mamak said...

did I miss something here? the scripture passage in Philippians begins in love:
that YOUR LOVE may abound more and more in knowledge and depth of insight.

Knowledge acquired in a context other than love will fail to produce righteousness...

JohnLDrury said...

Yes, knowledge must be borne of love. There is in fact a long chain here: from divine action (asked for through prayer) through love to knowledge to discernment to righteousness, all to the glory of God. This particular post was just focused on one link in that chain: the move from knowledge to discernment. This is particularly interested b/c this link is made by the phrase "so that", which indicates purpose. Knowledge is not an end in itself, but has the purpose of increaseing discernment. But the other links in the chain are vital too.

Knowledge without love is empty;
Love without knowledge is blind.


Angie Van De Merwe said...

Love is a "nice" "ideal", but different situations call for a reasonable choice in ethical commitment, which is a personal "decision" of value...

I believe "context" which Mamak pointed out is what 2 Peter says in the building blocks to love is "the revelation of Jesus Christ", which is the Church. But, what happens when "the Church" has boundaries or definitions around itself that alienates certain parties? Doesn't that mean that the Church being responsible for an environment that is inclusive is necessary? And what happens to those who have been "alienated" or ignored in their journey of faith? I believe that it becomes necessary at that point to find an inclusive community of faith.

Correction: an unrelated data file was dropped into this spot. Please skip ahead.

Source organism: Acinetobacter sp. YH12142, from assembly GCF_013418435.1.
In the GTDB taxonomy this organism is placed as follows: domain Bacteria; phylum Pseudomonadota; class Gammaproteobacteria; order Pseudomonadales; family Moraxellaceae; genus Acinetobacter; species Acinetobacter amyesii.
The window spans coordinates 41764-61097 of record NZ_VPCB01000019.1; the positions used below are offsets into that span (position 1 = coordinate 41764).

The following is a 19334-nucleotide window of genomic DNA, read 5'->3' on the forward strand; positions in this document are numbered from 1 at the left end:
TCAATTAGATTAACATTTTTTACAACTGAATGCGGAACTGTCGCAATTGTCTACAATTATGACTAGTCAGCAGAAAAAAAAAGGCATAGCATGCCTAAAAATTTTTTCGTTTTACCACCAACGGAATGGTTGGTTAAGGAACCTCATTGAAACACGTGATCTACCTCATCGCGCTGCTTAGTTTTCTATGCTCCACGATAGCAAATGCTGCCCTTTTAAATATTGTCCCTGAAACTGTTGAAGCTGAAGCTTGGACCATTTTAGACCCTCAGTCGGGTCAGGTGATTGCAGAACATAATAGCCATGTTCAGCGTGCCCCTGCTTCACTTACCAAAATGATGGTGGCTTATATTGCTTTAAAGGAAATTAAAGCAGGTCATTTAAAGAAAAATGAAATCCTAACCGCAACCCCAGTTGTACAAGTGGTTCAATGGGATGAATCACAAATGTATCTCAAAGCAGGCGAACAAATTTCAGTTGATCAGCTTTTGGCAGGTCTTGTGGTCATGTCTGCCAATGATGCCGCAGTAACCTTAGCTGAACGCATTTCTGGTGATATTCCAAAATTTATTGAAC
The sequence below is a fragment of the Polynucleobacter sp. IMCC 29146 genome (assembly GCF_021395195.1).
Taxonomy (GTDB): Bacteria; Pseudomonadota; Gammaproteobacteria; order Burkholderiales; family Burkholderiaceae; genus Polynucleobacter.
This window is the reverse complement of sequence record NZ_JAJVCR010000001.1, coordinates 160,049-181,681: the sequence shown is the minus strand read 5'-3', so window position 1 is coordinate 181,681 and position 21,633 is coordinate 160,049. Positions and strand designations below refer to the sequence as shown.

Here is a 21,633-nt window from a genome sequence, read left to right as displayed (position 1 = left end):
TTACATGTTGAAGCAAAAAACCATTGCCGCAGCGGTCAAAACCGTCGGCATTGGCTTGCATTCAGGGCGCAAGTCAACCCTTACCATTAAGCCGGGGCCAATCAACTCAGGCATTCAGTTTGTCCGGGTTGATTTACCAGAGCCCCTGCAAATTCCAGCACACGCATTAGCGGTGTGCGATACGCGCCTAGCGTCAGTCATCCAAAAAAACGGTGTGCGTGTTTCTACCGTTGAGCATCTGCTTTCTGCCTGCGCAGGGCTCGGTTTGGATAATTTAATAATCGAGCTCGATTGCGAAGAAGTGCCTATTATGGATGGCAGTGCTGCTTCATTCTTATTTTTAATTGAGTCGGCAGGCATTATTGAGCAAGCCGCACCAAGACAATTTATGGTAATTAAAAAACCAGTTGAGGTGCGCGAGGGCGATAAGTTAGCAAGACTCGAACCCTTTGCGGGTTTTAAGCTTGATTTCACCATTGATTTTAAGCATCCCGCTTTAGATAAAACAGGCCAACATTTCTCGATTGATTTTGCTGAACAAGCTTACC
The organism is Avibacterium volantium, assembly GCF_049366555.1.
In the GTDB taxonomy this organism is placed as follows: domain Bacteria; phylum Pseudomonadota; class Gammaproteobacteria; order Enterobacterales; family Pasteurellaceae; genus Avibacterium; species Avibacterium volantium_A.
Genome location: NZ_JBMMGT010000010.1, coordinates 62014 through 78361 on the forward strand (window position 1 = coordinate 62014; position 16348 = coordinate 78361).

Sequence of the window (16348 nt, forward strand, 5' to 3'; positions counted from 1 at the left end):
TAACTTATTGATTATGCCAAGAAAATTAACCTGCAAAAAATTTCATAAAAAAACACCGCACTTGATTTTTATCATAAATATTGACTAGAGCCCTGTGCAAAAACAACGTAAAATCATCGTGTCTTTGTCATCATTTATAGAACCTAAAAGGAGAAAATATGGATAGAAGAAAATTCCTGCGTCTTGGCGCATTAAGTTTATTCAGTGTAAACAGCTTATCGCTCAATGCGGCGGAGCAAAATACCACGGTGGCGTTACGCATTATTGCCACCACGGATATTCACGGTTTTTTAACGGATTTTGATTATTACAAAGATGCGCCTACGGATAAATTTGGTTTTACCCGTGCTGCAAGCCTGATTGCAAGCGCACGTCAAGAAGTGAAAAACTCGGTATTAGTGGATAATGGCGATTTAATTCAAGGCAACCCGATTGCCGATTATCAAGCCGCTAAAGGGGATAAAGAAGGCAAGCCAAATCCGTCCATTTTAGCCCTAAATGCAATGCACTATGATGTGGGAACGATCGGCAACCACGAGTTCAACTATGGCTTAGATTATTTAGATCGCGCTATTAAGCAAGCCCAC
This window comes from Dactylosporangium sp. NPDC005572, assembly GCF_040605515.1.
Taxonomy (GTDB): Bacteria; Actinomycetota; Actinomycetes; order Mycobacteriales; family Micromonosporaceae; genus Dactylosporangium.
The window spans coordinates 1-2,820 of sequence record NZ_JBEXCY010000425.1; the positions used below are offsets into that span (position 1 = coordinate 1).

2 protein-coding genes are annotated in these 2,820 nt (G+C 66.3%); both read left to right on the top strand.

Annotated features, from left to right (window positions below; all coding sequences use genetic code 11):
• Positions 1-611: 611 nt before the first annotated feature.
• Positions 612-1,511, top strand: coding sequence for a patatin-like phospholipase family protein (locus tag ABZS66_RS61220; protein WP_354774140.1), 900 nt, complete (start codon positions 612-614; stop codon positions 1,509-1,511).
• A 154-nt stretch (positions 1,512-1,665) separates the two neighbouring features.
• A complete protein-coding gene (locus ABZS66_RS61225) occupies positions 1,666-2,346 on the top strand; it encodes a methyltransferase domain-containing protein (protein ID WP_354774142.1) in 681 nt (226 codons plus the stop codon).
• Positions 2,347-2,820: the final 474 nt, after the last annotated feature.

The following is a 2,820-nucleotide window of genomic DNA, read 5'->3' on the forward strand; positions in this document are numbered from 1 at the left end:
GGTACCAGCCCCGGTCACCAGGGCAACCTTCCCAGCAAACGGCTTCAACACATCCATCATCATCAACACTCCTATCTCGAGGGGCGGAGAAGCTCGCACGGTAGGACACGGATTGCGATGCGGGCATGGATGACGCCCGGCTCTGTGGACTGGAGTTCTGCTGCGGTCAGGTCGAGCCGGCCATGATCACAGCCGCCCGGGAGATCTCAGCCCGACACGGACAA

Beginning the conversation in Scripture limits also the purpose of knowledge...which I do not believe should be limited...because the whole educational process is one whereby freedom of information is a pivot point of a "free society", which I believe the Church to be...Propaganda (limiting information or steering information in a certain way) is NOT what the Chruch should be about! That means that knowledge is a LOT more than "love"...Love, in fact, is expressed through knowledge, otherwise communication could not happen...

Communication is much more than "love" when it comes to political engagment. We cannot just "love our enemies" when it comes to national issues such as national security, human rights, etc....that would be absurd. Communication of "love" is what Scriptures tell us is "the gospel"..which is the "special revelation" of Gnosticism...

Scott Hendricks said...

I agree. Almost always, the answers to life come not from our most recent thoughts, but from thoughts we have received or had in the past.

For example, when I was at Cedar Point this summer, out of nowhere I engaged with a high school senior in a conversation about the sinlessness of Christ and the definition of temptation (what it entails, and what it doesn't): must temptation involve desire. While I know that most church people won't be as curious or skeptical as this girl, it was a refreshing reminder that what I was studying matters.